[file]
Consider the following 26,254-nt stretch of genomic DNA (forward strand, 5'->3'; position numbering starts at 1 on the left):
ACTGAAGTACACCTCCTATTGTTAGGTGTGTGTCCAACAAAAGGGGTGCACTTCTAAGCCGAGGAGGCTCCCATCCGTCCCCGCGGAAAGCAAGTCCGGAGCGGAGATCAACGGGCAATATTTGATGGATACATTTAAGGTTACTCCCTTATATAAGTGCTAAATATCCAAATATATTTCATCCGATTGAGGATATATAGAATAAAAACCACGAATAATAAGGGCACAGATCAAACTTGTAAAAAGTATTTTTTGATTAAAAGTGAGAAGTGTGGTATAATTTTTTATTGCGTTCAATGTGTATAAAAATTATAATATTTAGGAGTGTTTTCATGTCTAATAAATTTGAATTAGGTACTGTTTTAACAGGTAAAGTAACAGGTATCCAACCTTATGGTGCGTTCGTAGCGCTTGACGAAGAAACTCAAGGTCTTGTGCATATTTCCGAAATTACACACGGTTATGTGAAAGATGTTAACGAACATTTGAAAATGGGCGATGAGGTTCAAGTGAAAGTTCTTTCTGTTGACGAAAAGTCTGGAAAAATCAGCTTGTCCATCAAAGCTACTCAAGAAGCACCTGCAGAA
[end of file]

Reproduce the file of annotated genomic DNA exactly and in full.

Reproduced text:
Consider the following 26,254-nt stretch of genomic DNA (forward strand, 5'->3'; position numbering starts at 1 on the left):
ACTGAAGTACACCTCCTATTGTTAGGTGTGTGTCCAACAAAAGGGGTGCACTTCTAAGCCGAGGAGGCTCCCATCCGTCCCCGCGGAAAGCAAGTCCGGAGCGGAGATCAACGGGCAATATTTGATGGATACATTTAAGGTTACTCCCTTATATAAGTGCTAAATATCCAAATATATTTCATCCGATTGAGGATATATAGAATAAAAACCACGAATAATAAGGGCACAGATCAAACTTGTAAAAAGTATTTTTTGATTAAAAGTGAGAAGTGTGGTATAATTTTTTATTGCGTTCAATGTGTATAAAAATTATAATATTTAGGAGTGTTTTCATGTCTAATAAATTTGAATTAGGTACTGTTTTAACAGGTAAAGTAACAGGTATCCAACCTTATGGTGCGTTCGTAGCGCTTGACGAAGAAACTCAAGGTCTTGTGCATATTTCCGAAATTACACACGGTTATGTGAAAGATGTTAACGAACATTTGAAAATGGGCGATGAGGTTCAAGTGAAAGTTCTTTCTGTTGACGAAAAGTCTGGAAAAATCAGCTTGTCCATCAAAGCTACTCAAGAAGCACCTGCAGAA